Sunday, December 2, 2012

Jeffersonian Economics?

Struck by the confidence and clarity of this Op-Ed piece in the New York Times (for simplicity, Finkelman argues that Jefferson was a deeply racist man,) I had to compare the Thomas Jefferson Foundation's Monticello web site official statements on Jefferson and slavery, (which treats the matter of his slaves very "delicately" to say the least.)

Two entirely incontrovertible statements: Jefferson owned lots of slaves.  Jefferson was a brilliant thinker.

Armed with these two statements, and some basic facts from the Thomas Jefferson Foundation, what could anyone with a basic understanding of economics conclude?

Question 1: Did Jefferson have a basic understanding of economics?

Rather than simply saying "he was a really smart guy who knew most things", we can point to the official Monticello statements again:
"I consider a woman who brings a child every two years as more profitable than the best man of the farm," Jefferson remarked in 1820.  "What she produces is an addition to the capital, while his labors disappear in mere consumption."
So, in 1820 Jefferson clearly understood that "his" capital stock grew naturally, and this drove its value.  For a farmer, or anyone who raises animals, this is obvious.  Female cattle have far greater value than male cattle.  People have known this since ancient times.  (Why else would virtually all animal sacrifices in ancient times call for males of the species!)

Question 2: Did Jefferson understand that artificially limiting supply was good for owners of commodities?

Have you ever heard the phrase windfall profits?  Jefferson most certainly had.  The British outlawed cutting down large trees in the colonies that could serve as masts for naval ships.  If the wind blew down a tree, the owner could sell it.  For a fortune.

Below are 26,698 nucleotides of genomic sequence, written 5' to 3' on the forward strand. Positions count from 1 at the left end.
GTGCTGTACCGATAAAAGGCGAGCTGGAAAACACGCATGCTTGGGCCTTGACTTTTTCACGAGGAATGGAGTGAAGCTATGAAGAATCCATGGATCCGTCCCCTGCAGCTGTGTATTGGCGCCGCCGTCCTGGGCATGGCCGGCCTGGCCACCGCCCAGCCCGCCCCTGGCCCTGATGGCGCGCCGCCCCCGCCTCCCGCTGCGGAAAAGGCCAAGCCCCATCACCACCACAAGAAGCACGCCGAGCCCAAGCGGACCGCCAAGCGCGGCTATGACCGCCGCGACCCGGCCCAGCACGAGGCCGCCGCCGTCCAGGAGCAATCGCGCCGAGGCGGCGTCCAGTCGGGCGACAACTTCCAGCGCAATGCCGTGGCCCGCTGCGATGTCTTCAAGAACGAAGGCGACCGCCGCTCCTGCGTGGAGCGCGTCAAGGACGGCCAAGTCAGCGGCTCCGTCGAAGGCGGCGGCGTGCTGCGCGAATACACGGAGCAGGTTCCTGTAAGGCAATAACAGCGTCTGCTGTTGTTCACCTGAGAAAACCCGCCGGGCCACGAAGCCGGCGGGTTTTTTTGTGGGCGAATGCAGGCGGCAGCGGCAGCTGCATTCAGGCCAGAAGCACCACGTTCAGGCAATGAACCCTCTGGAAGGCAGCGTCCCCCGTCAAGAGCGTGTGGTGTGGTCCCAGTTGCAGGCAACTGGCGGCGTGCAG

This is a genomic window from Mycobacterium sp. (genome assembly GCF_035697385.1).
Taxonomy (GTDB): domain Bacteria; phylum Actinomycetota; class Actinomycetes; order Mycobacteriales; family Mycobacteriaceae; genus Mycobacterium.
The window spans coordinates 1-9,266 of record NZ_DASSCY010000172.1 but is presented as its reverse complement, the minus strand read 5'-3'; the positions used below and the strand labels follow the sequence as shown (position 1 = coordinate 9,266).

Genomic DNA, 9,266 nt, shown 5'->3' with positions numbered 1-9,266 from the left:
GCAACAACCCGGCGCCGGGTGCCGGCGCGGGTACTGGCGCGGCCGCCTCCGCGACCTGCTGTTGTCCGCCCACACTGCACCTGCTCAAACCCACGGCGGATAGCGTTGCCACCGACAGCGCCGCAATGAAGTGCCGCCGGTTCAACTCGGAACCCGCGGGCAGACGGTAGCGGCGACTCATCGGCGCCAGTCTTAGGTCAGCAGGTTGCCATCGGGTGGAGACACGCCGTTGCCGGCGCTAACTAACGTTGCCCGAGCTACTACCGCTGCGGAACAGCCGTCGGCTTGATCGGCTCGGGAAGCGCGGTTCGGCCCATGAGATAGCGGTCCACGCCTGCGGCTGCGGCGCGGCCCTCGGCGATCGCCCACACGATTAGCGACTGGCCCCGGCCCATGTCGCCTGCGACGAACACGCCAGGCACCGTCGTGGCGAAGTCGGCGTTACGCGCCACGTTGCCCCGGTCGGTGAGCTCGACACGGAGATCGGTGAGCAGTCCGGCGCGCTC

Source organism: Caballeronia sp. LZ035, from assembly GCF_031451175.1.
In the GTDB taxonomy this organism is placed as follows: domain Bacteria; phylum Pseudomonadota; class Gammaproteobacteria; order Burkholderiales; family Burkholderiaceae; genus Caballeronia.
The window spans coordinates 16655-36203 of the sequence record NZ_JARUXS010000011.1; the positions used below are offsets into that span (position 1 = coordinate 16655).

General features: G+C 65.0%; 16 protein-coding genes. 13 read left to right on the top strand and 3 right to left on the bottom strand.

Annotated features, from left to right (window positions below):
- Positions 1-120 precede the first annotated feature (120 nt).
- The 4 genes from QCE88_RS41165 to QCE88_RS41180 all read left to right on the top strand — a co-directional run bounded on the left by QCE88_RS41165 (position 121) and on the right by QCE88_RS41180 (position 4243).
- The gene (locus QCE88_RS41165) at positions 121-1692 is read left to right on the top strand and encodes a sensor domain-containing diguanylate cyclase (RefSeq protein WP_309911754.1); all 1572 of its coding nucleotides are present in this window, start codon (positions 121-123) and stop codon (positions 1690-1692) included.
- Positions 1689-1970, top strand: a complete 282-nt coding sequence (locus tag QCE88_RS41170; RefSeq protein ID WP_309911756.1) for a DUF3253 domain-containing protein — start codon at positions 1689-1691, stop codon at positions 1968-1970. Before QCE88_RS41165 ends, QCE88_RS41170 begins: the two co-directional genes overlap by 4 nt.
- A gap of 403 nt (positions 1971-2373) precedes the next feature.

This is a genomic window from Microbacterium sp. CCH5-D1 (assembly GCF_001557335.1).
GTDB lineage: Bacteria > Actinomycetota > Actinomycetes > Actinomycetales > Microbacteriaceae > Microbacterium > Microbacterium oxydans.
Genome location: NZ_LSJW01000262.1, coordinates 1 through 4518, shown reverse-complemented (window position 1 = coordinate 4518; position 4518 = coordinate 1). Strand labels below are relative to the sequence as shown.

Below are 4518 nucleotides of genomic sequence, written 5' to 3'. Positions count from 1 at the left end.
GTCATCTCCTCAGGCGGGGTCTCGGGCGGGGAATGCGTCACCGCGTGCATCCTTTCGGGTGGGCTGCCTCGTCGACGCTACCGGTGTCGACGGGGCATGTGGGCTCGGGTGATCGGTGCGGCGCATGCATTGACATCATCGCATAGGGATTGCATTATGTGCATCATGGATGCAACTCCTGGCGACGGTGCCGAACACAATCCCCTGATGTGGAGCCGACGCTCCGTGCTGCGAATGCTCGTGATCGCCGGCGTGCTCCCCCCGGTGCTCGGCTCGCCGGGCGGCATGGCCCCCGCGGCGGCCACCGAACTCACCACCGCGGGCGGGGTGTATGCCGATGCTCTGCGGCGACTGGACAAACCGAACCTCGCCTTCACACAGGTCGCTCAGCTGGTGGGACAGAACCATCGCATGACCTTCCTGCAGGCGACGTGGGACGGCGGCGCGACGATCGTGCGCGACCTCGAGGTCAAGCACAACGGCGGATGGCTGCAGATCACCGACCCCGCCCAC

Now, turn back to Monticello comments on slavery, (from the second paragraph): "In 1778, [Jefferson] drafted a Virginia law that prohibited the importation of enslaved Africans." So, the brilliant man, with a good grasp of basic economics, drafts a law to restrict imports of a commodity he owns and carefully manages for growth.  Yet we are still to believe he thought people shouldn't own this commodity?

Question 3: Did Jefferson understand that slavery reduced his cost of labor and therefore cost of finished goods?

The only word that comes to mind: Duh.  Next sentence from Monticello: "In 1784, he proposed an ordinance that would ban slavery in the Northwest territories."  Okay, great! Propose restrictions on your competitor that raises their production costs.  That's brilliant!  Imagine if GM had the foresight to organize Ford's labor force, yet keep their own factories union wouldn't be driving a Ford today!

Question 4: Did Jefferson understand that working his capital stock too hard would reduce their value in a sale, or reduce the internal growth rate of the capital stock?

Again, from Monticello:
To try to erode Virginians’ support for slavery, he discouraged the cultivation of crops heavily dependent on slave labor—tobacco—and encouraged the introduction of crops that needed little or no slave labor—wheat, sugar maples, short-grained rice, olive trees, and wine grapes.  But by the 1800s, Virginia’s most valuable commodity and export was neither crops nor land, but slaves.[emphasis added!]
So, Jefferson was trying to "erode Virginians' support" by shifting to crops that required no slave labor, (which seems an absurd statement in itself...I've never seen wheat or rice harvest itself, but I don't live on a special Virginia farm!) but he didn't free his slaves, or even sell his slaves?

I think the economists have to vote with Professor Finkelman.